"There’s a lot of pieces of legislation," Hoeven said. "The key is how to bring some of those together and get them in a form where we can get enough support to move them.”
And Sen. Mary LandrieuMary LandrieuMedicaid rollback looms for GOP senators in 2020 Five unanswered questions after Trump's upset victory Pavlich: O’Keefe a true journalist MORE (D-La.), a critic of the administration's offshore-drilling policies, said a bill must originate from centrist and moderate lawmakers to have a chance of passing the Senate.
“It’s going to have to be something that’s driven form the center, out, as opposed to what came up this week, which is the best the two wings of the parties can come up with," she told The Hill, referencing failed attempts to block oil tax breaks and expand offshore drilling. "Now it’s time for the Senate to step up and put something together that can actually pass.”
Beyond Salazar’s new push, there are other bipartisan talks afoot or planned despite political warfare on energy that has become more intense amid high gas prices.
Sens. Kent Conrad (D-N.D.) and Saxby ChamblissSaxby ChamblissWyden hammers CIA chief over Senate spying Cruz is a liability Inside Paul Ryan’s brain trust MORE (R-Ga.) several weeks ago reformed the “gang” of senators that tried — and failed — to craft a sweeping bipartisan energy plan in 2008 (and counted then-senator Salazar among its members).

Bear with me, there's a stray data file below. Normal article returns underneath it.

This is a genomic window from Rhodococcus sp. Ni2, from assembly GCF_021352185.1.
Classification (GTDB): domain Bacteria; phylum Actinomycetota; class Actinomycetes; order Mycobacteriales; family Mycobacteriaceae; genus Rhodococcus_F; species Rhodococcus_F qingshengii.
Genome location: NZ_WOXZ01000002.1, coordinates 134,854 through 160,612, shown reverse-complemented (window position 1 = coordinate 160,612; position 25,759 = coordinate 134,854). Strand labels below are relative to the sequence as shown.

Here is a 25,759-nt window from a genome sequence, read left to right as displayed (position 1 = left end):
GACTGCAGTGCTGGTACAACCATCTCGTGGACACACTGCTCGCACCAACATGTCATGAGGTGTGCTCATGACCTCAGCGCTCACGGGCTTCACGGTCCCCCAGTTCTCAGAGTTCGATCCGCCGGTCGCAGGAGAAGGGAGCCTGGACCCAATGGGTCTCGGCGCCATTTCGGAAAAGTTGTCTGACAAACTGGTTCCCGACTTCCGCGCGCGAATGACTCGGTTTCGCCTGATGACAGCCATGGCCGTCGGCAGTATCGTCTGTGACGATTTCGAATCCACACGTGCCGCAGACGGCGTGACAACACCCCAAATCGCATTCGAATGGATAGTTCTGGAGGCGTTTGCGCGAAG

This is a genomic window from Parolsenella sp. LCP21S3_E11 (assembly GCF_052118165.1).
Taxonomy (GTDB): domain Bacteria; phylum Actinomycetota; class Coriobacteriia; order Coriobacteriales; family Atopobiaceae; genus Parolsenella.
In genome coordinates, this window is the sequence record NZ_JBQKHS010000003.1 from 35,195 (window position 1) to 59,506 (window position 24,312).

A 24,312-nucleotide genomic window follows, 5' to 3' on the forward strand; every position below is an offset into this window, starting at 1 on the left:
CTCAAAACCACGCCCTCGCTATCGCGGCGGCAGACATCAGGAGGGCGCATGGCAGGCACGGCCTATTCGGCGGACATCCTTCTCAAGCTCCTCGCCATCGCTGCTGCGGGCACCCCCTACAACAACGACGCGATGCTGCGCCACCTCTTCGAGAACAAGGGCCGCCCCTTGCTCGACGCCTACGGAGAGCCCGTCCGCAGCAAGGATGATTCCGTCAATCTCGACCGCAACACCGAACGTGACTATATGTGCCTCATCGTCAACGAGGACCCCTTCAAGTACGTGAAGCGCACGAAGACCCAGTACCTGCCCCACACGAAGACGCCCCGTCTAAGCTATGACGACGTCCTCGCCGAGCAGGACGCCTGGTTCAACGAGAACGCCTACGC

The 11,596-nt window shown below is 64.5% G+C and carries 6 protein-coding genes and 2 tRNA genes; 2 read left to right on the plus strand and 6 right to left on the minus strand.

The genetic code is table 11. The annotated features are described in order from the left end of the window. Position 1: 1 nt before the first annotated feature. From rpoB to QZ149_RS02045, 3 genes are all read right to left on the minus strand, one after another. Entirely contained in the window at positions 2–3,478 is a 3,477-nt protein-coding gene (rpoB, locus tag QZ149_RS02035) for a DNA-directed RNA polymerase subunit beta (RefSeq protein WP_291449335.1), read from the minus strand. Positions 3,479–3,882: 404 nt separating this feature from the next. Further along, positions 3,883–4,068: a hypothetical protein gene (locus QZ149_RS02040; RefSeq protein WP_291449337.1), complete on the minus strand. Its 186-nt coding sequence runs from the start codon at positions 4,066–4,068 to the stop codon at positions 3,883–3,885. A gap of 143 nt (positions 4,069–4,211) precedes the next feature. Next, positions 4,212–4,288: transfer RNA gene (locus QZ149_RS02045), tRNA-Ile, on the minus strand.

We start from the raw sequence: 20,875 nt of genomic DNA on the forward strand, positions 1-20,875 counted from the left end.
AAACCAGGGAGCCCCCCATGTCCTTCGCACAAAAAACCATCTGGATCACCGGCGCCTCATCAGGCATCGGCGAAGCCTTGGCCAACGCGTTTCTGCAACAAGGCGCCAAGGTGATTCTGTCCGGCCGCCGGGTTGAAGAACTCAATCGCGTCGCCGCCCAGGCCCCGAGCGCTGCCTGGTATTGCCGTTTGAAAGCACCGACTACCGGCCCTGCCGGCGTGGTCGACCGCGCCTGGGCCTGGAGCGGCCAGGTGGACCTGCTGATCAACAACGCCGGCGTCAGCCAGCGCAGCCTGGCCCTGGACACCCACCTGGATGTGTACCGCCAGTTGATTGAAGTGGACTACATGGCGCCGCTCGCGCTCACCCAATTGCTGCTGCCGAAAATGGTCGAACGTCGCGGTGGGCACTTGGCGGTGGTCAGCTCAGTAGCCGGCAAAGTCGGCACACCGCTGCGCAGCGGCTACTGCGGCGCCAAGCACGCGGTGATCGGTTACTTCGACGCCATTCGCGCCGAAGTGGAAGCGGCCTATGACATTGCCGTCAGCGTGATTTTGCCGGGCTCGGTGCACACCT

While Conrad and Chambliss have been knee-deep in a separate Senate and in a higher-profile “gang” trying to negotiate a deficit-cutting plan, Chambliss told The Hill on Thursday that the energy group “will be getting back together at some point.”
Sen. Lindsey GrahamLindsey GrahamTrump tweets promotion for Fox News show GOP senators pitch alternatives after House pulls ObamaCare repeal bill McCain says he hasn't met with Trump since inauguration MORE (R-S.C.), meanwhile, said this week he’s reaching out to a bipartisan group of colleagues and sees an opening for measures that expand oil-and-gas drilling while “reshaping” oil industry subsidies.
Senate Energy and Natural Resources Committee Chairman Jeff Bingaman (D-N.M.) is hoping for bipartisan support to move revived bills on offshore-drilling safety and spurring oil production through his panel.
Bingaman is also planning to steer more modest bipartisan bills through his committee soon, including a bill aimed at speeding carbon capture and storage technologies toward commercialization.
The Obama administration shifted on offshore drilling last week amid high gas prices. President Obama, in his Saturday radio address, outlined a series of steps designed to show that the administration is serious about expanding domestic oil production and lowering gas prices.
Meanwhile, Salazar, testifying at a Senate Energy and Natural Resources Committee hearing earlier this week, unveiled a legislative wish list aimed at developing a framework for “efficient and responsible” domestic oil drilling.
Moving any energy bill through the full Senate will need substantial GOP buy-in, and partisan divides were evident on the floor this week.
On Tuesday, the Senate rejected legislation that top Democrats are pushing to repeal $21 billion over a decade worth of tax breaks for oil companies like Exxon and Shell and apply the savings to deficit reduction.
On Wednesday, the chamber blocked a bill introduced by Senate Minority Leader Mitch McConnellMitch McConnellThe Memo: Winners and losers from the battle over health care GOP senators pitch alternatives after House pulls ObamaCare repeal bill Under pressure, Dems hold back Gorsuch support MORE (R-Ky.) aimed at expanding and speeding up domestic oil drilling. It didn’t get a single Democratic vote.
This story was updated at 3:17 p.m.